Advocacy Works: Retired Librarian Remains a Champion for School Libraries

I had the pleasure of meeting Susan Yutzey, retired school librarian from Ohio, at ALA Annual in Chicago. Susan has had a varied career that led her to the school library world. After deciding that her passion was the school library, Susan returned to graduate school to get her certification….after having already earned a PhD. She worked many years in school libraries before retiring 5 years ago. Since then, Susan has embarked on a new career as a full-time school library advocate. Being retired allows her to pay visits to legislators and be the voice for the school librarians in Ohio.

She was at ALA this summer to receive the ALA Leadership Grant from ABC-CLIO. Susan’s grant proposal was to fund a Leadership Institute for OELMA members. The number of school librarians in Ohio is estimated at about 600, but not all are certified. About two thirds of that number belong to OELMA, the Ohio Educational Library Media Association. Their next conference is coming up in October.

Aside from discussing her plans for the Leadership Summit we also discussed some of her other projects such as the Popping the Fake News Bubble at Ohio State and INFOhio. INFOhio is a digital library that offers a variety of content and services—most at no charge—to Ohio’s 1.9 million PreK-12 students, their parents, and their teachers. The vision of this collaboration is to ensure that each Ohio PreK-12 student has equal access to high-quality digital resources for a successful education and future. Their mission is for INFOhio to transform student learning by providing equitable access to quality resources and cost-effective instructional and technical support for each student, educator, and parent in Ohio.

The achievement Susan is most proud of, however, is Reading ‘Round the Clock, a collaboration between OELMA, the State Library of Ohio, INFOhio, and the Ohio PTA. Reading ‘Round the Clock is an initiative of INFOhio to increase literacy by emphasizing reading by taking notice of their surroundings. These three videos were created to help educate parents and families about how they can help their children strengthen their reading skills by maximizing opportunities outside of traditional print books.

  • This video introduces caregivers to the many ways they can help children with reading skills while on the go, such as spotting all the places where you see letters and words in a city block, at a store, or on the road. Signs are everywhere. Children can find and point out words on a sign or talk about the meaning of signs. Using menus in restaurants, children can match pictures to words or make up a story about a food. Singing with children helps them hear each syllable because each has a different note.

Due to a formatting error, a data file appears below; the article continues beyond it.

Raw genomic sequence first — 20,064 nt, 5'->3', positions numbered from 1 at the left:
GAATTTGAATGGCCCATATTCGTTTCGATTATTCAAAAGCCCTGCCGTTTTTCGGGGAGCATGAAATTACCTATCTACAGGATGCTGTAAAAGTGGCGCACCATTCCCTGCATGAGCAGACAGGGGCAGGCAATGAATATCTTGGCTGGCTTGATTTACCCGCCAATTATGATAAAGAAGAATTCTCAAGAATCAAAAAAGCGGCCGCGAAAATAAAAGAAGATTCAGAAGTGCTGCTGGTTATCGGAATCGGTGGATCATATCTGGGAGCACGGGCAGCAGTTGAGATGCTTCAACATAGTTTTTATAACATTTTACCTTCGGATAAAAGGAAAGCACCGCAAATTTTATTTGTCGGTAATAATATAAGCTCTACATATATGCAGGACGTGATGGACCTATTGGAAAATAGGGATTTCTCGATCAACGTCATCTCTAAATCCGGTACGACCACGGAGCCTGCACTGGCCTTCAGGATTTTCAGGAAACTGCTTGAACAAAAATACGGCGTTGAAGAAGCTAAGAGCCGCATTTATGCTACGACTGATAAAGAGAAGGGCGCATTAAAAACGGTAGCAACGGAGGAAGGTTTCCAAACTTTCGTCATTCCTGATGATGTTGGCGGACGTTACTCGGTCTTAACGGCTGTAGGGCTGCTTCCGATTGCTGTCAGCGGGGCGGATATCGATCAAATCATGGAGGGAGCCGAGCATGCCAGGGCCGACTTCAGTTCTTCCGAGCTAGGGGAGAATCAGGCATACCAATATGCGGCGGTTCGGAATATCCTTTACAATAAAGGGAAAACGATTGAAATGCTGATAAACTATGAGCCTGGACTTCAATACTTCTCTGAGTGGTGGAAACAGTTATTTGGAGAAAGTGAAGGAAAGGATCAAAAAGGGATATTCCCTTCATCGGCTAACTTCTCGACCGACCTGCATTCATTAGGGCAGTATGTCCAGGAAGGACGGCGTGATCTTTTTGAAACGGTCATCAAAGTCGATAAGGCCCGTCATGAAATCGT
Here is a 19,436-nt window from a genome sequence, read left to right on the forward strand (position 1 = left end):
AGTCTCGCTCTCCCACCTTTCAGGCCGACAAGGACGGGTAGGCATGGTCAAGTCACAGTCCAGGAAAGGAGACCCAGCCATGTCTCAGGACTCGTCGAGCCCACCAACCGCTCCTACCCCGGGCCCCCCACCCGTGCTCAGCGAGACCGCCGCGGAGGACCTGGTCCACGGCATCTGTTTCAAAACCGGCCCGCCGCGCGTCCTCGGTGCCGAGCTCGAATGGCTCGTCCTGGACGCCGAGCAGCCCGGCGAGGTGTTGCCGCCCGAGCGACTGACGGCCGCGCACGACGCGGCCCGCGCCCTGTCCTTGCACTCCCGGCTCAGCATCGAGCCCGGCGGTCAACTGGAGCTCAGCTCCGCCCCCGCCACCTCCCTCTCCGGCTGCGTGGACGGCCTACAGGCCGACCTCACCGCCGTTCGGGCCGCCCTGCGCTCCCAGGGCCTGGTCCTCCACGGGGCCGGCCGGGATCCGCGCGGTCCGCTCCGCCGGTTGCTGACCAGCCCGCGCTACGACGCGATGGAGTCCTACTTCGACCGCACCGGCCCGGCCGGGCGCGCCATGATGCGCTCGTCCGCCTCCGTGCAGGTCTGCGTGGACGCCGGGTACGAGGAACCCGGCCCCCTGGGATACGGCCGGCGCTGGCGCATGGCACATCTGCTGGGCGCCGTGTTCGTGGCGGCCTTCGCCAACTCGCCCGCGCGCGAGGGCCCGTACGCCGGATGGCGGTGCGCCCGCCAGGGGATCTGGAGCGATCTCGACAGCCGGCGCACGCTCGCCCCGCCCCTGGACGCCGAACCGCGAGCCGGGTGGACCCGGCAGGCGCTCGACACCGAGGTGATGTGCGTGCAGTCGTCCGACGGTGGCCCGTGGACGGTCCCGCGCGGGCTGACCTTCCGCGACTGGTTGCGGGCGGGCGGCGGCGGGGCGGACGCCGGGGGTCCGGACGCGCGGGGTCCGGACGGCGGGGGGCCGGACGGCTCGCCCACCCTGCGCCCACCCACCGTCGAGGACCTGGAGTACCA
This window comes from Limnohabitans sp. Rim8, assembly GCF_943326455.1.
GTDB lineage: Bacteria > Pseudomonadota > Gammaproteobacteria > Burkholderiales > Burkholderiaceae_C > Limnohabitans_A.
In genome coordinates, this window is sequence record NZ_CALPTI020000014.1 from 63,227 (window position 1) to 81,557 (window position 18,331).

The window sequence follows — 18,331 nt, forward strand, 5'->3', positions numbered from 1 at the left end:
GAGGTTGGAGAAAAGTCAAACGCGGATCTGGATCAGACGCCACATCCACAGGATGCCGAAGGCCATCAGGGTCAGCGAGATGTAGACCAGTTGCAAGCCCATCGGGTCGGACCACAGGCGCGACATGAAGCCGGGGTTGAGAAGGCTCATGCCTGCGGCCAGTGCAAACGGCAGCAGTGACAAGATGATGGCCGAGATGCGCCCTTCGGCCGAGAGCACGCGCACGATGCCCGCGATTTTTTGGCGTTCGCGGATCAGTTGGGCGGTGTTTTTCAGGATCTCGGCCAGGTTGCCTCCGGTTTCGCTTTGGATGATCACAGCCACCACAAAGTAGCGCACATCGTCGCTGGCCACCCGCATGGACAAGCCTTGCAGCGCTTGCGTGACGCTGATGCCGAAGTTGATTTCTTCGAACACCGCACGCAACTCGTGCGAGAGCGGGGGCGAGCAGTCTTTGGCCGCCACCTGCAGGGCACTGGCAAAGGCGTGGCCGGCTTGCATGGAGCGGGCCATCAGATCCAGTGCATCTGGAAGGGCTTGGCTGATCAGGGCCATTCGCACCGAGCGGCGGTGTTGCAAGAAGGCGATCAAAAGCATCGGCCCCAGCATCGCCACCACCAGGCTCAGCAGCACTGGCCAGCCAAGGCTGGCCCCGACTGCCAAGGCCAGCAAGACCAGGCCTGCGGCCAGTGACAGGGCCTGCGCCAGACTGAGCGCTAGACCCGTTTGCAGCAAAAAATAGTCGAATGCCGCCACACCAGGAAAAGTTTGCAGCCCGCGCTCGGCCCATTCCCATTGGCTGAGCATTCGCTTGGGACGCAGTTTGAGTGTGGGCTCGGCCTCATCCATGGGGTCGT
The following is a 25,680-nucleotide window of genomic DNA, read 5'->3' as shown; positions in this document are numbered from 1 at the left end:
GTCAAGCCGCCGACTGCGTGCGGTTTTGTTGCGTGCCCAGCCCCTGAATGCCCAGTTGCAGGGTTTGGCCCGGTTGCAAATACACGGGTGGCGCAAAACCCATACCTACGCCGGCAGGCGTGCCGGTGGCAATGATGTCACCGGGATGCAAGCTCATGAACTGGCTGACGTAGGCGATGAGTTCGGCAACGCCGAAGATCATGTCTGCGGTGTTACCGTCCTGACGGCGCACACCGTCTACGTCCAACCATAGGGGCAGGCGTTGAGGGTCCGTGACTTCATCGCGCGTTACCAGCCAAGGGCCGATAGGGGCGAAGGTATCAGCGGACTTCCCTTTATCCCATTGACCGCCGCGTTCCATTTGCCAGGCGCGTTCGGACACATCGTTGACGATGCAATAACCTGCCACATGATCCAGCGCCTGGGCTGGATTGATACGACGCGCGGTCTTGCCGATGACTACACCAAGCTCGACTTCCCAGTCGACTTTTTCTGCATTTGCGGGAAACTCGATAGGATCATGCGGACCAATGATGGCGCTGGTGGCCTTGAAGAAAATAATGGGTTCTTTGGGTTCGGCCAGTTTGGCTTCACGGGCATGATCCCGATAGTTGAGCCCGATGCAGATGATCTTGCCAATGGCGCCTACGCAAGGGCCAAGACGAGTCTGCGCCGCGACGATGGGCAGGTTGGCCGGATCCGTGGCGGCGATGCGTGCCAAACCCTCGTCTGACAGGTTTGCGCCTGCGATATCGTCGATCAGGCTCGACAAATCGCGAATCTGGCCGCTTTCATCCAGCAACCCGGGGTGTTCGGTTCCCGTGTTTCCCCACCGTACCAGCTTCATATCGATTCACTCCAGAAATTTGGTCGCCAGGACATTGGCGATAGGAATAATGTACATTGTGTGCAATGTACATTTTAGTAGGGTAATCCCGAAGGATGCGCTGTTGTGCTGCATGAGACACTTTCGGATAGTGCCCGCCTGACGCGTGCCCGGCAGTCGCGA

• This video introduces caregivers to the many ways that they can help children with reading skills while using handheld devices, watching television, or in front of a computer. Talking with children about what they see on the screen helps them better understand what they see. Turning on closed captioning encourages reading during screen time. With your help, children can access a wide range of books, reading apps, and free high-quality resources from public and school libraries.
  • This video introduces caregivers to the many ways they can help children with reading skills, whether reading for fun or to find information. Word lists from the teacher are great tools for building vocabulary. Children can sort the words by prefixes, suffixes, or syllables. Word games such as Sneaky Snake offer ways to engage children in reading, as does having them pretend to be a favorite book character, or creating their own artwork based on a book.

I was both delighted and inspired by Susan Yutzey and her tireless work for literacy in the state of Ohio. Follow Susan on Twitter @sfyutz23.


Author: Sedley Abercrombie

Sedley Abercrombie is the district digital learning and library media programs specialist for Davidson County Schools in North Carolina, an NCSLMA executive board member, and an adjunct instructor at East Carolina University.

Categories: Advocacy/Leadership, Blog Topics

3 replies

  1. Love this. Retirement does not define you or limit your ability to continue to contribute to the profession. Susan is our Lao Tzu. After years in the demanding job of royal archivist, the Chinese philosopher Lao-Tzu (6th century BC) retired. He left the city, the pressure. At the “Western gates,” a guard stopped Lao-Tzu, realized his wisdom, and asked him to write it down. Lao-Tzu sat under a tree and wrote the Tao-Te-Ching, a classic of spiritual wisdom. Thus what he did after retiring was more significant than what he’d done in his working life.

  2. Susan is a very devoted and enthusiastic library leader, no doubt. I have had the pleasure of being on the executive board for 3 years with Susan, it was truly an inspiring time. She works tirelessly for her profession and I have so enjoyed both our professional time and our “friendship time”! So proud to know Susan. Membership in a professional organization like OELMA and/or AASL provides many connections like the one I have with Susan Yutzey, what a blessing!

  3. I had the honor of working with Susan for many years in Upper Arlington City Schools. She has always been an incredibly strong advocate for students and libraries – both while working and in retirement. Susan is a true treasure for our profession.

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